How much roof area can you drain through one 90 mm stormwater pipe?

Discussion in 'Adding Value' started by brendio, 19th Feb, 2011.

  1. brendio

    brendio Member

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    I was just wondering if there is a maximum area of roof that you can discharge through a single stormwater pipe out of the curb. Our plumber, instead of piping the downpipe on the front corner of our house out to the curb 10 m or so away, has instead piped the stormwater (uphill slightly) all the way around the house to the opposite rear corner (about 35 m) to join up with the rest of the downpipes and has the entire house draining through a single 90 mm pipe to the curb on our side boundary (corner block). The area of the house would be just under 300 sqm. Just under half of that goes into a tank, but if we get a lot of rain (like recently) and the tank is overflowing into the stormwater pipe, that seems like a lot of water to be going through a little pipe and I am worried the gutters will overflow. The house was previous serviced by three stormwater outlets before we moved it.

    Any plumbers out there know if there is a rule of thumb for how much area a single stormwater pipe can handle?
     
  2. Pa1nter

    Pa1nter Member

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    I have around 330m2 of roof on my PPOR ,I have 2 x 100mm stormwater and when we get decent rain it cant keep up.

    Only one thing can happen is your gutters will back up and water can flow over the back of the gutters into the eves and into the walls of your house

    I had a similar problem with a lazy plumber,and after he finished ,I fitted rainhoods,so excess water flows over them instead of the gutters.
    You can see in the photo,simple but effective.
     

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  3. tiger97

    tiger97 Member

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    I think the code is generally a downpipe no greater than every 12meters.

    Hope this helps.

    Scott.
     
  4. RumpledElf

    RumpledElf all fun in the big city!

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    The stormwater plan the builder has given us has a good half dozen downpipes ... that all join together into one at the back, so effectively 150sqm going into one 90mm pipe. Probably need a decent rainhead for the back, but its not on the plan, and this is allegedly drawn up by an engineer. The rainwater tank itself only has one 90mm inlet and outlet.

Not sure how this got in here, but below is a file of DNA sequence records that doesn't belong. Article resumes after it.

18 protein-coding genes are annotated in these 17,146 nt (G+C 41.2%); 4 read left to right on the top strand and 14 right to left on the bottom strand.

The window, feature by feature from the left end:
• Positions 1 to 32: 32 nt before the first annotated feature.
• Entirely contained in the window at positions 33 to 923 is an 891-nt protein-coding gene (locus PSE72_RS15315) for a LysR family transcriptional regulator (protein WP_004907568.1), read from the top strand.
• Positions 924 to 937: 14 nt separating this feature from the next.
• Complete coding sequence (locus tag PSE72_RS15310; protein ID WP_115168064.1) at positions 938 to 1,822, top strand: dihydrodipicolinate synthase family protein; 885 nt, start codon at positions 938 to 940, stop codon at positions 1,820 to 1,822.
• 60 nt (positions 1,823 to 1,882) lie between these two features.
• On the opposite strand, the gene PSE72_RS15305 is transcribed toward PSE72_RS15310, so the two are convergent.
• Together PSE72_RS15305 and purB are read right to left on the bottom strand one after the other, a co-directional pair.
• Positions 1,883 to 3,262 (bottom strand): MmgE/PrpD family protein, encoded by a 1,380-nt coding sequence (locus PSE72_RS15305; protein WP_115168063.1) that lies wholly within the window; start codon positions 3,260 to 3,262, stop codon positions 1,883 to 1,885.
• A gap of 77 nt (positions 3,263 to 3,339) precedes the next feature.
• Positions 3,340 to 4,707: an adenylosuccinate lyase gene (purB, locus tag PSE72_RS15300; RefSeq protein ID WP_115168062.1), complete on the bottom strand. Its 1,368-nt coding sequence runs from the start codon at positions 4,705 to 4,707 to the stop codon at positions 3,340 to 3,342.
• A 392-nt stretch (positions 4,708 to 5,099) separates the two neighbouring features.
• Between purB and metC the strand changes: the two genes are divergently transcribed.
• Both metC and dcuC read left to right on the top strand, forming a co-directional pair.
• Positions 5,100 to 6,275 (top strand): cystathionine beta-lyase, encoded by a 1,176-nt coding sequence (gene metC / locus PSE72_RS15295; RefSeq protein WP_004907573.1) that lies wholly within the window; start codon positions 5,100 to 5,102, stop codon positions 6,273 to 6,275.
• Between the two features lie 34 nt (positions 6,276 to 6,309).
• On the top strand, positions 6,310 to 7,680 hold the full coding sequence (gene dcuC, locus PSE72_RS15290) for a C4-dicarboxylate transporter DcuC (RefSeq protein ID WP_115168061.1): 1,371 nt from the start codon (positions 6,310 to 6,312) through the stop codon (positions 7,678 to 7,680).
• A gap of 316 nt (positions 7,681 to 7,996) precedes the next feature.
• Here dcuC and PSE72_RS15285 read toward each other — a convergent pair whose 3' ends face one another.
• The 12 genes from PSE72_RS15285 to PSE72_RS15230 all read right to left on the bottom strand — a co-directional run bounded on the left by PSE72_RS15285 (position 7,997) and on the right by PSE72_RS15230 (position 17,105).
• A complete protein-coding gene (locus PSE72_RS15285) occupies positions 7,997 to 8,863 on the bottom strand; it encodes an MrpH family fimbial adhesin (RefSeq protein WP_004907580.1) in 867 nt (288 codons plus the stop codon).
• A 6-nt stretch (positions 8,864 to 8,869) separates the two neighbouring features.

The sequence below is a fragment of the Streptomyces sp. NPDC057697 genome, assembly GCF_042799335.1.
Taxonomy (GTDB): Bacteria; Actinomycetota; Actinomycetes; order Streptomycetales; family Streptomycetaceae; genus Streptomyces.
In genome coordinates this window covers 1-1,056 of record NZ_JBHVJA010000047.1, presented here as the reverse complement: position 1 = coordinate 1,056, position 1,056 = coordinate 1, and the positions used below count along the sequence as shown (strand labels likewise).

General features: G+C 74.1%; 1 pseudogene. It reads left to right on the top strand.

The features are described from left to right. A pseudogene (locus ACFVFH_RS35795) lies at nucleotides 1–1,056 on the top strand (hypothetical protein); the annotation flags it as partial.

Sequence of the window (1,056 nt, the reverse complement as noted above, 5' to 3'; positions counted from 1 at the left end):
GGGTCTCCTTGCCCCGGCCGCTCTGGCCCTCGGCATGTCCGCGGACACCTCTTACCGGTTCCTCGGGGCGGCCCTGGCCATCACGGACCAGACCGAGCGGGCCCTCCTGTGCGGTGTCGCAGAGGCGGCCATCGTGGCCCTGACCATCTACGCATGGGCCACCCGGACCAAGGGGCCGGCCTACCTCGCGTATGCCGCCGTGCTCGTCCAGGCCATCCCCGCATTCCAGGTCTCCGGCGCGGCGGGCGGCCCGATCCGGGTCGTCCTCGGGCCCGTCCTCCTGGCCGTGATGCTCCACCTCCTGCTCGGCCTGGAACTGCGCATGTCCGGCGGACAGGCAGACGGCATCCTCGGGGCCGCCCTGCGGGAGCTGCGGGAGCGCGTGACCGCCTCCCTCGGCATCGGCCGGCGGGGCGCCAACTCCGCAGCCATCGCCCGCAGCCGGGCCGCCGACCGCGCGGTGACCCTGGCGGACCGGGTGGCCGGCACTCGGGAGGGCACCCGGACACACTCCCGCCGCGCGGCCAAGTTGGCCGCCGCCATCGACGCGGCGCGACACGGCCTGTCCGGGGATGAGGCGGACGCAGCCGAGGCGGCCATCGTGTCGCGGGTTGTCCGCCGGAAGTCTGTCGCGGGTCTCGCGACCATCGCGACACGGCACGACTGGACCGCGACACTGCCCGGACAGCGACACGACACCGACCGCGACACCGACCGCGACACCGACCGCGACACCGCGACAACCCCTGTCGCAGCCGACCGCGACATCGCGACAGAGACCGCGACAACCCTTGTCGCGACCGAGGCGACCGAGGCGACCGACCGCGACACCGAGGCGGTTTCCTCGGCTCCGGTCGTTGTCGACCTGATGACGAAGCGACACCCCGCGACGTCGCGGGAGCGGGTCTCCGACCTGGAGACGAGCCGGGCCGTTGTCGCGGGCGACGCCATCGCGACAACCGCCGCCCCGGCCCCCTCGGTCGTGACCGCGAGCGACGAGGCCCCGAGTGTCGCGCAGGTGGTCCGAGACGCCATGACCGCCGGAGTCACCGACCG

If there's standards, not sure what they are ...
     
  5. Rockstar

    Rockstar Member

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    I am currently building a 2 bed home which has been engineered for stormwater detention. Prior to the water reaching the detention tank there are 5 x 90mm downpipes which join into 2 x 100mm pipes as soon as they reach the ground - and then feed into the tank. The roof area is approx 100sqm and the gutter size is 150mm quad. The system is designed to handle most storm events (except 1 in 20yr event)
     
  6. brendio

    brendio Member

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    Thanks for the responses guys. I might have to look into those rain heads.

    I did a bit of googling and came up with this site with calculators for required downpipes and storm water outlets. Having a play with it (if I've put in the right numbers), it seems to indicate that one 90 mm stormwater outlet is enough (though it would be gushing 19 L/sec in a 1 in 20 year storm), but we need a lot more downpipes, like about 14. There are currently only about 3 or 4 on the main roof, and a couple more on window awnings.

    That said, a condition of our subdivision is that we are to provide two points of connection in the kerb for roofwater discharge (galvanised steel adapters). So there is obviously allowance there for more than one outlet. Don't know why our plumber thinks we only need one for such a big house and big block.
     
  7. Gools

    Gools Member

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    Brendio, what about the ground storm water too. Does that go into some grates and use the same pipe to the street as the down pipes?
     
  8. brendio

    brendio Member

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    No, not at the moment. It has a couple of acres to soak into. Once we subdivide though, there will be interallotment drainage for the ground stormwater to drain into so it doesn't cross neighbouring boundaries.